Time wasters put ambulances under strain

Ambulance trust fears there may be a surge of calls over Christmas.
Ambulance trust fears there may be a surge of calls over Christmas.
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Ambulance chiefs fear 999 calls could go through the roof over Christmas with people wrongly using the life-saving service for minor ailments.

East Midlands Ambulance Service (EMAS) has just had its fifth busiest day on record with 3,032 calls on Saturday, December 13.

Those calls included a patient with knee pain, someone who had suffered abdominal pain for ten days without going to their GP and someone who woke up with a dry mouth and a sore throat.

The 999 service exists for people facing life-threatening or serious emergencies – and ambulance chiefs are urging the public to use the service properly and to be #999 wise.

EMAS consultant paramedic Andy Swinburn said: “People who should call our service include those reporting an incident where someone could die if they do not get fast help – this includes people in cardiac arrest, suffering a catastrophic bleed, experiencing chest pain or who are unconscious.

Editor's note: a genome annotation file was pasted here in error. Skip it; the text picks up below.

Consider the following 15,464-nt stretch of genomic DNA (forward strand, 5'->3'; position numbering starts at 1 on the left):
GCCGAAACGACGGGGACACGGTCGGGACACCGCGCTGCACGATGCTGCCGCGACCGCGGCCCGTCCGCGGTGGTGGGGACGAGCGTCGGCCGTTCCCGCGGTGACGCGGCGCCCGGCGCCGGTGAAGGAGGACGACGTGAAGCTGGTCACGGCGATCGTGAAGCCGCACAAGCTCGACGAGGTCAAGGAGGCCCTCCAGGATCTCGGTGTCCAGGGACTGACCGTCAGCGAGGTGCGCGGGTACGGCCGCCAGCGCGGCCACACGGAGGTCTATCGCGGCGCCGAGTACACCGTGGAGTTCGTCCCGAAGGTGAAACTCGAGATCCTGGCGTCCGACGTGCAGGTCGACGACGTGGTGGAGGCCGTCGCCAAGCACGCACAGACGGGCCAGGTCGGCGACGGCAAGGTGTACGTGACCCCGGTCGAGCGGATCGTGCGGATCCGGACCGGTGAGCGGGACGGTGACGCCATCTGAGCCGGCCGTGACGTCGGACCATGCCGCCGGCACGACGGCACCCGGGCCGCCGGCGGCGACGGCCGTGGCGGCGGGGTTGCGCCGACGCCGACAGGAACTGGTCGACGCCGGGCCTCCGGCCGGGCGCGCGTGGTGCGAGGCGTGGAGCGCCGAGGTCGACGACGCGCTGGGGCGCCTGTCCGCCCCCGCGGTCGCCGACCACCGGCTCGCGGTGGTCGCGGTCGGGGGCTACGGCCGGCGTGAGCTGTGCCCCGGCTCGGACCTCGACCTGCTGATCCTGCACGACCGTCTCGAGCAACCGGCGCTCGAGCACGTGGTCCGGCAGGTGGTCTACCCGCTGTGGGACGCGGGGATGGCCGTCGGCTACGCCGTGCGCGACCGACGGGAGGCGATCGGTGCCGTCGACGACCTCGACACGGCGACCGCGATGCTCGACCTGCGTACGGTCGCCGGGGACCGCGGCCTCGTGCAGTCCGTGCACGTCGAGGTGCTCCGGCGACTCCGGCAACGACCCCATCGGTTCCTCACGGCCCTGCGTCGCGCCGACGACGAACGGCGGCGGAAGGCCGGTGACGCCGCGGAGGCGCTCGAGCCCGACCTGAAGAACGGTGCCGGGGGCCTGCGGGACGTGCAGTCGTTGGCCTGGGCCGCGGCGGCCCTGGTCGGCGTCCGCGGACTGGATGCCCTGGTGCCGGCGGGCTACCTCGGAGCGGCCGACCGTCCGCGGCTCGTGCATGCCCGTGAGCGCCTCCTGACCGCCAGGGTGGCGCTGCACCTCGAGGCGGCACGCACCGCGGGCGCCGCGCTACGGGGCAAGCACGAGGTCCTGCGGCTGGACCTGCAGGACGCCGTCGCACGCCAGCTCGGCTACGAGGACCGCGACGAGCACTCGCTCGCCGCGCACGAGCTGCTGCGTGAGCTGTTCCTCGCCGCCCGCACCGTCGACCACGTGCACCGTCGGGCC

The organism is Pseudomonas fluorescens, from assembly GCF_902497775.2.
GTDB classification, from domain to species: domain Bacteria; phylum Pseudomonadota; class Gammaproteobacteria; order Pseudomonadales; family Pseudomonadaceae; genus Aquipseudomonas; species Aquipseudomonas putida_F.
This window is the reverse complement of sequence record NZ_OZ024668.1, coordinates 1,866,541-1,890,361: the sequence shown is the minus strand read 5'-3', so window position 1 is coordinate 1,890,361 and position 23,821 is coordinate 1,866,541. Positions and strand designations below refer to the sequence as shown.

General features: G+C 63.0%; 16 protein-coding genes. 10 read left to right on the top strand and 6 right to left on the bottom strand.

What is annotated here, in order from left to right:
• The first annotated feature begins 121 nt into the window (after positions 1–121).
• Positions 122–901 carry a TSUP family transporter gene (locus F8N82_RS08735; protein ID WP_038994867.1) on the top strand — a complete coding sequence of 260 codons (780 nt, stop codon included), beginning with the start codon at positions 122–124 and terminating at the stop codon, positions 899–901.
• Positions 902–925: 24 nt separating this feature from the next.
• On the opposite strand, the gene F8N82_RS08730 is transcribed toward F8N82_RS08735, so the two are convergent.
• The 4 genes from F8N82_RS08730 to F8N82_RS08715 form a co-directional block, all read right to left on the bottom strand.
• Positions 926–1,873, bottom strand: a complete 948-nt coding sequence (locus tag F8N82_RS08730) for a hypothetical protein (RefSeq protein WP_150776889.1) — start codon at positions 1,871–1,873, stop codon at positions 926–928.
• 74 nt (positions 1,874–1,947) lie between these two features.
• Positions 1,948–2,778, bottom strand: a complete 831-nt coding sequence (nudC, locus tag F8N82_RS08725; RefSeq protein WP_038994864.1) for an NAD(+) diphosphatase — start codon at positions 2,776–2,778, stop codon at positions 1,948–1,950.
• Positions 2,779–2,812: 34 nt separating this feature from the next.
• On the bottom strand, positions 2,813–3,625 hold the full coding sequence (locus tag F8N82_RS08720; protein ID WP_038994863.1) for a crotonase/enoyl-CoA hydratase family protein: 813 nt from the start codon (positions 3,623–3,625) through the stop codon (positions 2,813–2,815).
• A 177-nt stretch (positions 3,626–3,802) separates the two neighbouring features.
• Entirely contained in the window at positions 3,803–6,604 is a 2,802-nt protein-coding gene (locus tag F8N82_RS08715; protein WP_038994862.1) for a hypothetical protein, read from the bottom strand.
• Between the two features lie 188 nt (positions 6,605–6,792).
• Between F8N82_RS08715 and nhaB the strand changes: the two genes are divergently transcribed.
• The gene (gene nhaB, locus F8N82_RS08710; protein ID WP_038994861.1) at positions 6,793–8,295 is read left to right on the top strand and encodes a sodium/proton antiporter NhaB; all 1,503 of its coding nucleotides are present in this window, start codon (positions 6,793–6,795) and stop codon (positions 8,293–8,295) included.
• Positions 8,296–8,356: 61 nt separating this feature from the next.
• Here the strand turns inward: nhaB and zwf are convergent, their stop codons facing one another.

“Our team of highly skilled clinicians need to be available to help people in life-threatening or serious emergencies.

“The number of calls has risen along with the number of ambulance responses made, however the number of people being taken to hospital has not increased, which tells us that many people may be using 999 inappropriately.

“We are receiving many calls from people who could have got same-day treatment from a pharmacy, minor injuries unit, self-care or by visiting an urgent care centre.”

The recent Saturday peak was a massive 355 calls up on the same date last year and 83 more than those received on New Year’s Day this year.

EMAS says demand is expected to increase as Christmas and New Year get closer – but now, more than ever, people need to use the service properly so paramedics can focus on the patients who really need their help.

Andy Swinburn said: “Patients who really do need our help are treated as a priority and people who are not in an emergency will be further down the priority list as other life-threatening emergencies come in.

“It is also not true that arriving at A&E by ambulance will get you seen faster.

“Hospitals have their own assessment systems in place and a patient with a fractured toe will wait just as long as if they had made their own way to hospital.”

• EMAS says the three callers mentioned above, who dialled 999 for minor complaints, all received an ambulance response – but none was taken to hospital.

People who have minor illness can follow the advice in the panel (left).